The Brexit vote, stamp duty raises and the tax changes coming for buy to let landlords have all contributed to a challenging year. “A lot of things have piled on this year, which is making it difficult to see what is having an effect and what is noise,” says Thomas (pictured).
It’s a year which has refocused LendInvest on its key product range in bridging, auction and development finance. In June, it stopped second charge lending in the aftermath of Brexit and its articulated plan of launching into buy to let by the end of 2016 has been pushed back.
“Second charge has never been a big part of what we’ve done. There used to be a bit of a difference in rate between first charge and second charge but that’s less the case now,” says Thomas. He adds that second charge could be a distraction when “there is plenty of business in the first charge market”.
However, he says this is an interesting space for the future, as the team is now better set up for smaller second charge loan sizes and could launch products there again.
Buy to let is also some way off. “It has been an interesting year and with everything that has happened we aren’t rushing to get a buy-to-let product out the door,” says Thomas. He sees the increase in stamp duty for BTL landlords as a significant factor in dampening market enthusiasm.
“Hopefully in future we can expand into buy to let and different parts of that sector as well, but we’ve been trying to grow our core market,” he adds.
The market environment may be turbulent, but that’s not to say it has been a bad year. In March, venture capital firm Atomico invested £17m in the business, following the £22m invested by Chinese tech company Beijing Kunlun Tech in 2015.
LendInvest’s funding mix is now roughly a third from the online lending platform, a third from its own funds and the balance from institutional investors and banks.
Current assets under management total £279, with £92m of that from funds, £108m from the online platform and £79m funding lines. It is this final segment that is growing, says Thomas. In April it secured a dedicated funding line from Macquarie, initially adding £40m and taking institutional investment to £230m.
“We’re looking to do twice as much business next year as this year,” he says. “We have put a lot of the infrastructure in place over the last 12 months to be able to handle more business, and the distribution strategy to make sure we are reaching out to the brokers that are doing the kind of business we want.”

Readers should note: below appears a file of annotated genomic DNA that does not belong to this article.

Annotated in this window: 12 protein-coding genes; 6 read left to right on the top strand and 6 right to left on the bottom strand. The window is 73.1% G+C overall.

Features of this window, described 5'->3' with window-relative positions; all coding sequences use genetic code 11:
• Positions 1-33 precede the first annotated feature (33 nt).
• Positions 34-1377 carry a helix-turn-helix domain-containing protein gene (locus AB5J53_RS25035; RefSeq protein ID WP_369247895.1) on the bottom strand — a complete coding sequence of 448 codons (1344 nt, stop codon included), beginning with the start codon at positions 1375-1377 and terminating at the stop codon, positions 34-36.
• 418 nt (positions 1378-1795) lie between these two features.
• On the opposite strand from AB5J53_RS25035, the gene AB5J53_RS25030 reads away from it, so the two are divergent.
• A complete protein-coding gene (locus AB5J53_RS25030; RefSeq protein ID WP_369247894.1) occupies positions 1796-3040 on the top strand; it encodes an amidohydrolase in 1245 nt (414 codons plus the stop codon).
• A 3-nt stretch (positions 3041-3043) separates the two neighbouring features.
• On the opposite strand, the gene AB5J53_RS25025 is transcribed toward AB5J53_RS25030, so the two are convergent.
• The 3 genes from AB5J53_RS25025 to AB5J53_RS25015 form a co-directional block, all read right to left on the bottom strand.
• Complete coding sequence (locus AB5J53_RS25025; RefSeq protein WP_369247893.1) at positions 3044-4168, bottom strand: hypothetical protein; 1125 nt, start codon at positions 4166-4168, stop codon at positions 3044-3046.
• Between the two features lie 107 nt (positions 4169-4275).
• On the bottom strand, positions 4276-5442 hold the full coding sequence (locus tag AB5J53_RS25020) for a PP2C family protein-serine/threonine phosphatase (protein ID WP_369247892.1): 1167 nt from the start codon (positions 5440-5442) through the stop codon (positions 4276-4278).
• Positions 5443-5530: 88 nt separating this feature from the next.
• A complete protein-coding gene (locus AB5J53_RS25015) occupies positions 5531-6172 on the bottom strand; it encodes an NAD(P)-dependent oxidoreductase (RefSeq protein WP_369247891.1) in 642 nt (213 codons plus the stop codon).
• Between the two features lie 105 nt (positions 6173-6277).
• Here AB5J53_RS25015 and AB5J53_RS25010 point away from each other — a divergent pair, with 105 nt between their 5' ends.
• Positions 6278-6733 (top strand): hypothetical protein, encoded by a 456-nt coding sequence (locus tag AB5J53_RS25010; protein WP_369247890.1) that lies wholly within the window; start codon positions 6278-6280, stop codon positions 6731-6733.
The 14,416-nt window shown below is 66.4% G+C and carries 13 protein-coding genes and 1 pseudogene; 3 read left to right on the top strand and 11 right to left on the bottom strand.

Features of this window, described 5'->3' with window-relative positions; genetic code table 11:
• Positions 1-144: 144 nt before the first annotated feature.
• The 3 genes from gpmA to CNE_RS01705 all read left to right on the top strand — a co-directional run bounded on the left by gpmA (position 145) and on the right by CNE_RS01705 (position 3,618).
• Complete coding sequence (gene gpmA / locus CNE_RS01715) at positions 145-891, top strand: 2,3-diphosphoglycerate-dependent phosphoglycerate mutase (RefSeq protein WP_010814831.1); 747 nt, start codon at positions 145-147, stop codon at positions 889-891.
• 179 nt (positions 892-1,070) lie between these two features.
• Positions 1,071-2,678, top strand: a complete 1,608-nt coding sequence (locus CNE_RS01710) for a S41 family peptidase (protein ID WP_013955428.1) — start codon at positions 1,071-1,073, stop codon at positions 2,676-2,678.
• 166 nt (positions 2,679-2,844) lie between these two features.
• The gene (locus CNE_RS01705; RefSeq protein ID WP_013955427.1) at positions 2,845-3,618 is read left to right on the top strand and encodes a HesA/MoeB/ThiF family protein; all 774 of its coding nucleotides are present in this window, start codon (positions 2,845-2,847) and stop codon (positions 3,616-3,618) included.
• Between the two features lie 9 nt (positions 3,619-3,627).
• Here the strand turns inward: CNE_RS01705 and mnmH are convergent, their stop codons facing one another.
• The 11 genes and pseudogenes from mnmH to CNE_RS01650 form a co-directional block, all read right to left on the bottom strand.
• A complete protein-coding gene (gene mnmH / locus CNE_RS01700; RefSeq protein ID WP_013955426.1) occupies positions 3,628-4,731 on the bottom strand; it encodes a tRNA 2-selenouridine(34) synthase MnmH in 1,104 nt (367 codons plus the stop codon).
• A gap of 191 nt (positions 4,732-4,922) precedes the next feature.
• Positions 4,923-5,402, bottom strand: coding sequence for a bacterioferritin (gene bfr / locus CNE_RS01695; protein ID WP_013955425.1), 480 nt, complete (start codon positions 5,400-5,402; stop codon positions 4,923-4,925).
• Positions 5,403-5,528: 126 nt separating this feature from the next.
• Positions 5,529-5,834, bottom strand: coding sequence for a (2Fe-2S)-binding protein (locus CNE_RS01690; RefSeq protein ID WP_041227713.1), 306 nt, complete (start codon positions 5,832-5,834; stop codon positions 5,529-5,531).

Instead of pushing into new product types, LendInvest is taking the existing range into new markets, hiring business development managers in the North and Scotland, and lowering its minimum loan level to £75,000 from £100,000 to take account of lower prices outside its traditional heartland of London and the South East.
The expansion of personnel outside the South East is a trend Thomas says will continue, with the regions offering good development opportunities and higher margins.
“Historically investors have liked the South East because of the liquidity of the market but I think that’s less the case now. Liquidity has improved in the regions,” he says. The short term nature of LendInvest’s loans means it can also adapt quickly to changing market conditions.
2016 has also seen LendInvest launch a development exit proposition, alongside the other bridging niches such as auction finance and refurbishment. “We see the benefit of being specific about deal types that we like. It is helpful to brokers because they can understand better what to send us,” explains Thomas.
Currently the split of business is 80% bridging and 20% development, but he says that will change over time. The loans are also “cleaner” than when LendInvest started, as the lower cost of funding allows it to compete at a different level.
If BTL is some way off then LendInvest’s ultimate aim of moving into home loans is a distant development. “You have to have a really differentiated and competitive product that will mean a cost of capital closer to the high street which isn’t where we are at the moment,” he says.
The pursuit of steady growth remains key for a business that is playing the long game.